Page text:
Today, Perth planning regulations require private open space smaller than a double garage per family household. Houses like those of Alkimos and Ellenbrook, on Perth’s fringes, spread almost from boundary to boundary.

The houses comply with Perth planning requirements that allow areas under eaves, patios, verandahs and paved parking areas to be included in open space calculations.

Backyards have all but vanished from housing in Ellenbrook (above) and Alkimos (below).
Starved of space, and hotter

The result is little useful recreational outdoor space. Far from being child-friendly, these family homes without backyards are restricting our children from enjoying a normal active life in the safety of their homes.

Children have to use indoor spaces for recreation. This usually take the form of sedentary entertainment sources such as television and electronic games, adding to a great public health problem confronting our children. Obesity is associated with a lack of exercise as well as eating fast food.

Reducing open green space is also increasing urban temperatures, with major physical health consequences. All Australian capitals will increase significantly in average temperature by 2050. Perth will become Australia’s hottest capital with estimated heat-related deaths increasing from 294 a year to 1,419, many more than the city’s annual road toll.

It has been known for many years that the best way to combat urban heat is by providing well-landscaped open spaces with large trees. This is the very type of space that many large backyards provided.

We can confirm this cooling effect using thermal imaging. This thermal image of suburban Perth, taken on a 38-degree day, shows that landscaped backyards in older suburbs (blue) are far cooler than more intense housing developments with little private open space (orange to red).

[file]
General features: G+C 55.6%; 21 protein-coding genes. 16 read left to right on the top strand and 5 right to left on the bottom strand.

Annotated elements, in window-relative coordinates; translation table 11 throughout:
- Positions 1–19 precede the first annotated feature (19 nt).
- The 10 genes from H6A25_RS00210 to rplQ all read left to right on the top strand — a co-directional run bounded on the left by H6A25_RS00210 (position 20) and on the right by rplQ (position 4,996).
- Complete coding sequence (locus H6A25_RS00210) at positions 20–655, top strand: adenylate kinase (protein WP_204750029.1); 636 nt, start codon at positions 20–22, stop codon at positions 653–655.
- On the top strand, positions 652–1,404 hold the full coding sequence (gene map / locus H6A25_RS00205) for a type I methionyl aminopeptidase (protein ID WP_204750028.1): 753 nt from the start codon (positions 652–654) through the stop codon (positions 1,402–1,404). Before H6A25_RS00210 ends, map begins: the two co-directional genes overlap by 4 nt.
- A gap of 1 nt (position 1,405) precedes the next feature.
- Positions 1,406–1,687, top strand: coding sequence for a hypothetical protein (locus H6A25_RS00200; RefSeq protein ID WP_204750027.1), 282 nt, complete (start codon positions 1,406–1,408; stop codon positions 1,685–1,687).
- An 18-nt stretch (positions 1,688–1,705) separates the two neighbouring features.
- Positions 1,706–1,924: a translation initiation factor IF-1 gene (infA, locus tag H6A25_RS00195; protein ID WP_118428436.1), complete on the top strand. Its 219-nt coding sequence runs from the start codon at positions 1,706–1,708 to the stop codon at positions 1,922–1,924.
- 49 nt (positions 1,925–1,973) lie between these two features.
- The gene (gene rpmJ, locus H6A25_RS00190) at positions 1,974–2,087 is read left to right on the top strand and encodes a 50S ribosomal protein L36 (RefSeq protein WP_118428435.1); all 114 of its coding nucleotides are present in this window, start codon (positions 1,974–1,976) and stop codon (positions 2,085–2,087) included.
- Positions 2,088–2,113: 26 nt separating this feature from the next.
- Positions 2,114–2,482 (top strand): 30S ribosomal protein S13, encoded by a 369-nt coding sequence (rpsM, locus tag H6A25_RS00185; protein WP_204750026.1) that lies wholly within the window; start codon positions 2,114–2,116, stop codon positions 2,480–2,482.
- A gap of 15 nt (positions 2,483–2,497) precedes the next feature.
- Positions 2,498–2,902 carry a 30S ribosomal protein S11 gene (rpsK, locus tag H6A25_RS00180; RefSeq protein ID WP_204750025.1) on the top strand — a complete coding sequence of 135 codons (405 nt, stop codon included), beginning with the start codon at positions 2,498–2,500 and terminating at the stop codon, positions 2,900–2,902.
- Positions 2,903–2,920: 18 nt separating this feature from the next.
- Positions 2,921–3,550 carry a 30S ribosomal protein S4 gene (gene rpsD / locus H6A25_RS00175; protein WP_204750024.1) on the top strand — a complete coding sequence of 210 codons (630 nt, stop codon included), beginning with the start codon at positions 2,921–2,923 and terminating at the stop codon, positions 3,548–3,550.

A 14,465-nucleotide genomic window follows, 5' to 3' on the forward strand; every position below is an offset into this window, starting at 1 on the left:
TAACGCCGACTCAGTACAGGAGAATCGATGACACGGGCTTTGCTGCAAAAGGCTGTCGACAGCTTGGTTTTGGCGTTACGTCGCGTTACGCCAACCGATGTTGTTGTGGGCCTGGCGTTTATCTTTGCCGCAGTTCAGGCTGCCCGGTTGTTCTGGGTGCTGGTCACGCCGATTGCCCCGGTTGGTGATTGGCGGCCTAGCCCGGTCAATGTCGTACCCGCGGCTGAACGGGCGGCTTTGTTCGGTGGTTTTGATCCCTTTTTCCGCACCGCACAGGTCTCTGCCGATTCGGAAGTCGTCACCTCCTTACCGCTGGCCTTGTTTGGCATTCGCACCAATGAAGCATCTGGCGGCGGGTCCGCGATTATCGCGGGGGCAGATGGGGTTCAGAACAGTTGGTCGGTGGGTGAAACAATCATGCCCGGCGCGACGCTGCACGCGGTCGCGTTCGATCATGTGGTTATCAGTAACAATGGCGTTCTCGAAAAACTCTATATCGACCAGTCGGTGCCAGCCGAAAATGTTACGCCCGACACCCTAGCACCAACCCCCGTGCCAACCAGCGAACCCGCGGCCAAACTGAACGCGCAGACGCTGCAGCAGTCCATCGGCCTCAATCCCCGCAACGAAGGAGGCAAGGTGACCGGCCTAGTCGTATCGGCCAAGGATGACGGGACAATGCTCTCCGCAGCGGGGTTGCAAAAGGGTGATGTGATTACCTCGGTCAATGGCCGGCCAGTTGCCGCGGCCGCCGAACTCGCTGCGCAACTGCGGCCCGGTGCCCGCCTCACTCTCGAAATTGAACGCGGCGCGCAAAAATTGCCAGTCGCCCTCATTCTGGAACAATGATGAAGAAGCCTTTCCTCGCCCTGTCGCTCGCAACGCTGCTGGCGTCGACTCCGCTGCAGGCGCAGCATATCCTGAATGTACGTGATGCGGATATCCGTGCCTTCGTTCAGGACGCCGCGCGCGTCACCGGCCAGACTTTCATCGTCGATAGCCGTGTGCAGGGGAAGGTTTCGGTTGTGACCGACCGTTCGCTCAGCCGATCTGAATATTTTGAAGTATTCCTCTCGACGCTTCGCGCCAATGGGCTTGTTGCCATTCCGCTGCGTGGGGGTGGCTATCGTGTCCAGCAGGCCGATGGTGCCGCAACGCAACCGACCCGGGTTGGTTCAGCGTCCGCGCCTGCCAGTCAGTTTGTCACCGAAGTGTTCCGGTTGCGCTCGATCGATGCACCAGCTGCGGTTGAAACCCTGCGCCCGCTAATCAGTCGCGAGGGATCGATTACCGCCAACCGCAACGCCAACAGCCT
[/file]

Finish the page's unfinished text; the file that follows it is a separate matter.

A thermal image shows older suburban areas with large landscaped backyards are much cooler (blue) than the hotter (orange-red) higher-density areas of Perth. Dr Paul Barber ArborCarbon

Further reading: Why poorer suburbs are more at risk in warming cities

Leadership is needed

What can and should be done?

The principle is simple: in the suburbs we need to build smaller two-storey project homes with large backyards open to the sky, just as they have learnt to do in the suburbs of European cities. The role of these backyards can change as family lifecycle needs change.

Achieving this, however, will be difficult. Australians show little self-control of their consumption even when warned of the consequences.

The ConversationA change is needed, driven by courageous, sensible and forward-thinking politicians who can see beyond the compact city pushed by planning bureaucrats.


Linley Lutton, Adjunct Senior Teaching Fellow in Urban Planning and Design, University of Western Australia

This article was originally published on The Conversation. Read the original article.